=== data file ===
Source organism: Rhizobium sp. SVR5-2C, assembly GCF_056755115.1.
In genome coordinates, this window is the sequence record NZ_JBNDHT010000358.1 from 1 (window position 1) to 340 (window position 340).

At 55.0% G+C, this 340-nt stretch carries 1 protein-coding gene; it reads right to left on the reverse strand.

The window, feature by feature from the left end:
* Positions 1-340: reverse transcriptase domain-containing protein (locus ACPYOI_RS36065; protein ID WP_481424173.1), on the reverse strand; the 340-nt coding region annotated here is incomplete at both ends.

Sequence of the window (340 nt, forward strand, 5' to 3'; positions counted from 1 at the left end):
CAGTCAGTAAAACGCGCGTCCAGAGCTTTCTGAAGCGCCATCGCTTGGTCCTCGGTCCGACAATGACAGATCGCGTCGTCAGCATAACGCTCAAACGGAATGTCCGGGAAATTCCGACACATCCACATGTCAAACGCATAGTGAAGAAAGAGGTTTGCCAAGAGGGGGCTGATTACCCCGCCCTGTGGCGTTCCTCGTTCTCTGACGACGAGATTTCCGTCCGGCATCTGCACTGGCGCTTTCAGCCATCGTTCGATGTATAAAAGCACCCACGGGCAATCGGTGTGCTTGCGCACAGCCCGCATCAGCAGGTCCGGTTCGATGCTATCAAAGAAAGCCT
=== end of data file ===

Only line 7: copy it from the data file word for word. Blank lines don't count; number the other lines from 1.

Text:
CAGTCAGTAAAACGCGCGTCCAGAGCTTTCTGAAGCGCCATCGCTTGGTCCTCGGTCCGACAATGACAGATCGCGTCGTCAGCATAACGCTCAAACGGAATGTCCGGGAAATTCCGACACATCCACATGTCAAACGCATAGTGAAGAAAGAGGTTTGCCAAGAGGGGGCTGATTACCCCGCCCTGTGGCGTTCCTCGTTCTCTGACGACGAGATTTCCGTCCGGCATCTGCACTGGCGCTTTCAGCCATCGTTCGATGTATAAAAGCACCCACGGGCAATCGGTGTGCTTGCGCACAGCCCGCATCAGCAGGTCCGGTTCGATGCTATCAAAGAAAGCCT